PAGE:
The ride up the Bear Chair is silent with anticipation, not a line can be seen in the pristine runs below, and your mind is busy with plans on how to execute the next two hours of heaven. Cedar is only open from the ridge, so you decide to ski PS I Love You to Boom… and it’s definitely the right choice. The crystal flakes kiss your face, and your own laughter and breath reach your ears. Then it’s Cedar Ridge, and Linda’s Run, and….. Cedar is open! You arrive just in time and help to put in the traverse to Steep and Deep…. When you get fresh tracks on this pitch, you know you’ve played the morning well and that it couldn’t get much better. You have just enough time for a couple of more laps on Snake, and then happily make your way across the mountain. Perfection.
There is really no better start to the day, and it looks like tomorrow will be much the same… you’ve checked in with Ron, just to be sure.
Checking your Ski Equipment now is very important for many reasons, here are the 3 top reasons;
FAQ: I get asked all the time ‘Why should I check my Ski Equipment, as I’m not a great skier and spend lots of time on the beginner slopes with kids…”
My Answer: I always say try these- once you try new skis you are on cloud nine. Technology advancements, ski shape, size are some of the many reasons the new skis really do make a difference. You owe it to yourself as it will enhance your skiing skills, make skiing easier and give you more control on the slopes.
FAQ: I have a pair of skis in the garage- is it okay to use them?
My Answer: The key here is check the bindings- visit your local ski shop or most ski resorts have tune up shops in the rental areas as well. If you live in Calgary visit your local ski shop like the new Sporting Life store located in Southcentre mall to have a pro look at the bindings to make sure they still are in good shape and meet current binding standards.
FAQ: Do I really need to check the condition of the bases and edges of my skis?
My Answer: Now I don’t get my skis tuned all that regularly as I ski mostly in soft, powder snow. But if you are visiting ski resorts that have hard snow or icy conditions regularly then you should definitely get your skis tuned more often.
Ski towns are generally run on a couple of simple rules;
There are no friends on a powder day
The 20cm rule (cms may vary by town)
To put it another way, ski towns are run by snow. And lots of it. Those epic powder days that ski bums dream of. Those drool worthy runs where you feel as if you’re literally floating through the snow. Those moments longed for with snow hitting you all the way up to your face. YES! Your face. We don’t let opportunities like those pass us by in a ski town, hence why when Fernie Alpine Resort or Kicking Horse Mountain Resort receive 20cms or more of snow in a short period of time, it’s not uncommon to see ‘gone riding’ signs posted on closed shop doors and why there isn’t even time to give your friends a call before heading up to the resort – every man for themselves! After all, that’s why we choose to live here – why haven’t you?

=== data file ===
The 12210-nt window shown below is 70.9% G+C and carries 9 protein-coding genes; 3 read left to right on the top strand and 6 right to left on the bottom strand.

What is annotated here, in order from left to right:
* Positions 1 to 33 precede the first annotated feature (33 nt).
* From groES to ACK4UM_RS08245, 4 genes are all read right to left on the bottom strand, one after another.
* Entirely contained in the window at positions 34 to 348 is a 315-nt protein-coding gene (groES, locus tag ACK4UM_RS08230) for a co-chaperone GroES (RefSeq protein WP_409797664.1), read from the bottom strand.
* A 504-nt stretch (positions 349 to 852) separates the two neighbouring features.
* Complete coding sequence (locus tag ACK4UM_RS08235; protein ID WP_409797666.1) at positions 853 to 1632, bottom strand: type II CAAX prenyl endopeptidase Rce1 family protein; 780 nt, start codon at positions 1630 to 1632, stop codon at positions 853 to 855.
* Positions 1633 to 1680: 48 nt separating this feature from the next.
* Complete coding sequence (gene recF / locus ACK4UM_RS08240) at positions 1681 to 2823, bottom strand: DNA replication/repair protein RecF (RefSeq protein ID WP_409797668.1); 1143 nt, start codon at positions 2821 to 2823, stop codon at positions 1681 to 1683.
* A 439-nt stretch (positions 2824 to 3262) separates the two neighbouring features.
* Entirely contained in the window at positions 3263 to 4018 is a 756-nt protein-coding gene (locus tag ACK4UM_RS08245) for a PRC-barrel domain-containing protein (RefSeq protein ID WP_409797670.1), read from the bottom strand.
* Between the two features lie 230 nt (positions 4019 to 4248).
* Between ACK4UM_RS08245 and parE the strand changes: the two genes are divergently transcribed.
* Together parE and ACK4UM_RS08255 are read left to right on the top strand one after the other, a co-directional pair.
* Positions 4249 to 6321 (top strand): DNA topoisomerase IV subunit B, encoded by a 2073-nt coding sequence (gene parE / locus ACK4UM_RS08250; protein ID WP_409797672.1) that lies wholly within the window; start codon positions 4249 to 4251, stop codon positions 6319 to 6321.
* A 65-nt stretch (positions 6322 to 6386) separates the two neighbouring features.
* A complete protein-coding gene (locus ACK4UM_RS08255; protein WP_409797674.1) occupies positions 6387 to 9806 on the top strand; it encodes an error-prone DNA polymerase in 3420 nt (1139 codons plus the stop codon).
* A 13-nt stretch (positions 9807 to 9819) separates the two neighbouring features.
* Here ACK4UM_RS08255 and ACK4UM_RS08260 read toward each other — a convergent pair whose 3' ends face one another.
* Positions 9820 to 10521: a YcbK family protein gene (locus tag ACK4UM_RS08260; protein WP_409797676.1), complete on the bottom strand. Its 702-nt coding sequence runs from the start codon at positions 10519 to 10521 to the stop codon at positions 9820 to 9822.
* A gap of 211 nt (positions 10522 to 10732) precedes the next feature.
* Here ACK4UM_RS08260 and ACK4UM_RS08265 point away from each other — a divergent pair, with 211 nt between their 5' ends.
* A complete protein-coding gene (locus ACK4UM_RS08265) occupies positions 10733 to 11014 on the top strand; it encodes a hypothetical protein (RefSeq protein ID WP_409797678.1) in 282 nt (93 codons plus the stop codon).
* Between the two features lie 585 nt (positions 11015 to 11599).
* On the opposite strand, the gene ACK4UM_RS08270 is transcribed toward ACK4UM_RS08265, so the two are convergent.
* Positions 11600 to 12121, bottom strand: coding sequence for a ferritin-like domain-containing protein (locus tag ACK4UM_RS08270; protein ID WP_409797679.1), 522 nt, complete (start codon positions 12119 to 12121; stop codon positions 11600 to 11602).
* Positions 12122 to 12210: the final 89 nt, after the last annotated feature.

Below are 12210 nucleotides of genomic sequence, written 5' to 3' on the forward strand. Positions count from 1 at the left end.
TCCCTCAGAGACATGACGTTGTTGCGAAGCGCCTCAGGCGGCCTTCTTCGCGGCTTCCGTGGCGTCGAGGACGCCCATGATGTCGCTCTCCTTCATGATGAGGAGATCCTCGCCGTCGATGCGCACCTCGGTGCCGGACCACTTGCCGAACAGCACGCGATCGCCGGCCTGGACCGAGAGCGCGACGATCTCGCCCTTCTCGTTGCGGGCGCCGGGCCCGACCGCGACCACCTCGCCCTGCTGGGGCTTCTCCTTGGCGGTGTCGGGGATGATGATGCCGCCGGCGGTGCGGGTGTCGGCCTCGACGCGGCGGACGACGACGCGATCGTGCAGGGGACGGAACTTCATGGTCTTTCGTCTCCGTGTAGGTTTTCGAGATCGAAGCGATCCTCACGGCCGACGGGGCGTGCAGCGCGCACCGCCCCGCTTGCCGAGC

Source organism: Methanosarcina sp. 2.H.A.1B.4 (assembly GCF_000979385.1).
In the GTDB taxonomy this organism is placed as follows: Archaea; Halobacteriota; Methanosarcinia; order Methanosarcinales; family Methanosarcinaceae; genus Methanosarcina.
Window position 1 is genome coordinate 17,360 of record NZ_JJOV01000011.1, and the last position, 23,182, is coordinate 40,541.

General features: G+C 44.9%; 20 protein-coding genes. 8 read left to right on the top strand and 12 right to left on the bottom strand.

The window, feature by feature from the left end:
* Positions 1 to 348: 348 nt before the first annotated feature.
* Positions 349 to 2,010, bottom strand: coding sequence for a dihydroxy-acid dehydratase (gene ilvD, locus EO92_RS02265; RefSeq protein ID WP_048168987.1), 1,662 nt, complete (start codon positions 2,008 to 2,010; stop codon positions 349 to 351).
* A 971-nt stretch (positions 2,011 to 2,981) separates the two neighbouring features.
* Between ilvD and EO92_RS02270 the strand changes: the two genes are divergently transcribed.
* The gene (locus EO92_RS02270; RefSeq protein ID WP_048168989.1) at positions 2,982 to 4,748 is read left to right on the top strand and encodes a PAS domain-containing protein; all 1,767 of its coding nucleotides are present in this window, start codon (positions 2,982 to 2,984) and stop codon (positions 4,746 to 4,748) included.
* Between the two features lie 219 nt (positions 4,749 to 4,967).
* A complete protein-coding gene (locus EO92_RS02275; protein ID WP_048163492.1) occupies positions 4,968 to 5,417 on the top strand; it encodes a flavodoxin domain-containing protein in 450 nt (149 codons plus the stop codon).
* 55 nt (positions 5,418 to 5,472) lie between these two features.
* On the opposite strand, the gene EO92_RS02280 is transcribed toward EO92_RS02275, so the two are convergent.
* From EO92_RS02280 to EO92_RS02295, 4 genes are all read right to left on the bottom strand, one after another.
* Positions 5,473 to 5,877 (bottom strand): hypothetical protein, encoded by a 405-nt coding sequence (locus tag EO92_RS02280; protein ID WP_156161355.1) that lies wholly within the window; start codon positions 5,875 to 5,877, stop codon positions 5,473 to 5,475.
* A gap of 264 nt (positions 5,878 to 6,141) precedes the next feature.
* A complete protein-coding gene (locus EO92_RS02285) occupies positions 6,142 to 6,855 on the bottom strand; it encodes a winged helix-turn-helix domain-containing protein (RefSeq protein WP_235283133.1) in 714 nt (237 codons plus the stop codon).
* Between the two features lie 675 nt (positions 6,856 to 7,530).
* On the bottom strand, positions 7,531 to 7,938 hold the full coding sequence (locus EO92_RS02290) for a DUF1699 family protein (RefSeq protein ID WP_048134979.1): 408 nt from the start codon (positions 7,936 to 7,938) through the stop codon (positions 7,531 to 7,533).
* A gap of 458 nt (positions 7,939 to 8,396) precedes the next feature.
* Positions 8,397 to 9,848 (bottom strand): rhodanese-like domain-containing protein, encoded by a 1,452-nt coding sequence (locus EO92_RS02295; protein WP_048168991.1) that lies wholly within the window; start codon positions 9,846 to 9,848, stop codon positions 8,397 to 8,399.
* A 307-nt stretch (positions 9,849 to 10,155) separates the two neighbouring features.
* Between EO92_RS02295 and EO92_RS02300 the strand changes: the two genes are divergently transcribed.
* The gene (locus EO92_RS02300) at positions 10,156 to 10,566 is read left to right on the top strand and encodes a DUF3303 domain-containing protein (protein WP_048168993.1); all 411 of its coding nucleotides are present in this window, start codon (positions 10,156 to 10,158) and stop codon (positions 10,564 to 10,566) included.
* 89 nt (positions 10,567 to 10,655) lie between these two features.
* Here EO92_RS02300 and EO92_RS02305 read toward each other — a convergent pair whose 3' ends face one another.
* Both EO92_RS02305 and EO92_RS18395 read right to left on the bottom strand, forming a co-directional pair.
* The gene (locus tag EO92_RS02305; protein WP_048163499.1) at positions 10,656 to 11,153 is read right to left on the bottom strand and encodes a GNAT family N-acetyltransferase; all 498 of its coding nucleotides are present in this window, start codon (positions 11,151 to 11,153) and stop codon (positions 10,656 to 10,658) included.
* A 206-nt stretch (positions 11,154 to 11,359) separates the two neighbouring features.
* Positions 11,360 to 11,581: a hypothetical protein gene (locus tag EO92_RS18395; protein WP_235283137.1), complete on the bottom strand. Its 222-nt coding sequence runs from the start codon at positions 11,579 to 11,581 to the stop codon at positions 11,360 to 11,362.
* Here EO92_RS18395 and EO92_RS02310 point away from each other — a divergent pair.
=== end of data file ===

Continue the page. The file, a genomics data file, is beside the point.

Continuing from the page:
Here are some of our best envy inducing recent powder moment. What are yours? Tell us about it in the comments.
Are you kidding me?
All the pow
I can’t even..
To die for
This is too much
It’s not even fair
Can I get a snorkel over here?
That’s it. I’m done.
Wake me when it’s winter.
Photos by Brad Lorriman, Robin Siggers, Powder Matt and Abbydell Photography
Our winter Early Bird season pass sale ends on Saturday, June 25th, order your season pass or multi week ski school lesson online through the RCR Webstore before the deadline for the best savings of next season.
Don’t forget about those lessons! Get the kids in multi week programs or sign up for one yourself and brush up on skills. Kids & Teen lessons available as well as Ladies Clubs, the Breakfast Club and more for adults. View and buy ski school programs through the RCR Webstore.
NEW this year buy a $500 Food & Beverage card for just $399 when purchased with your season pass! Find out more about this new Member Benefit and all the others on the RCR Webstore.
That’s what the experts are saying. And while many people across Canada may be rolling their eyes, for winter outdoor enthusiasts it’s music to their ears.
What is La Nina anyways?
La Niña is the positive phase of the El Niño Southern Oscillation and is associated with cooler than average sea surface temperatures in the central and eastern tropical Pacific Ocean. (According to Wikipedia)
Okay, but what does that really mean?
According to Dave Phillips, senior climatologist at Environment Canada – “In B.C. there is a high probability that we can expect a more frigid winter. A little cooler, a little bit more snow..”
Read more about what exactly La Nina means and more from Dave Phillips on the CBC website.
For a longer and even more scientific explanation of La Nina visit the Weather Network website.
La Nina = Happy Skiers & Snowboarders
Don’t forget to order your Fernie Season Pass before the end of the Early Bird Season pass sale on June 25th – order online through the RCR webstore now!